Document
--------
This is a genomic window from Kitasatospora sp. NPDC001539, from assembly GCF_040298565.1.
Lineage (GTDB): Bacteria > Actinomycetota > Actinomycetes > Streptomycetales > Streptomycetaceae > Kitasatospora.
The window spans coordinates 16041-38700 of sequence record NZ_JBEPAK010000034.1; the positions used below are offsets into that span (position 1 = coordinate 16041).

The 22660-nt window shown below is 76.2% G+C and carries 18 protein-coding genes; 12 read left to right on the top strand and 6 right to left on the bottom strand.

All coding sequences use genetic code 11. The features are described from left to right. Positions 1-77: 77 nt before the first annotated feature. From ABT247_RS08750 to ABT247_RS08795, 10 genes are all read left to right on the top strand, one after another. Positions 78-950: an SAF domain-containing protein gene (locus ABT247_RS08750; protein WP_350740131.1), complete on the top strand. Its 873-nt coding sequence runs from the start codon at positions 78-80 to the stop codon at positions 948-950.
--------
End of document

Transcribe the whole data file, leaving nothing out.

This is a genomic window from Kitasatospora sp. NPDC001539, from assembly GCF_040298565.1.
Lineage (GTDB): Bacteria > Actinomycetota > Actinomycetes > Streptomycetales > Streptomycetaceae > Kitasatospora.
The window spans coordinates 16041-38700 of sequence record NZ_JBEPAK010000034.1; the positions used below are offsets into that span (position 1 = coordinate 16041).

The 22660-nt window shown below is 76.2% G+C and carries 18 protein-coding genes; 12 read left to right on the top strand and 6 right to left on the bottom strand.

All coding sequences use genetic code 11. The features are described from left to right. Positions 1-77: 77 nt before the first annotated feature. From ABT247_RS08750 to ABT247_RS08795, 10 genes are all read left to right on the top strand, one after another. Positions 78-950: an SAF domain-containing protein gene (locus ABT247_RS08750; protein WP_350740131.1), complete on the top strand. Its 873-nt coding sequence runs from the start codon at positions 78-80 to the stop codon at positions 948-950.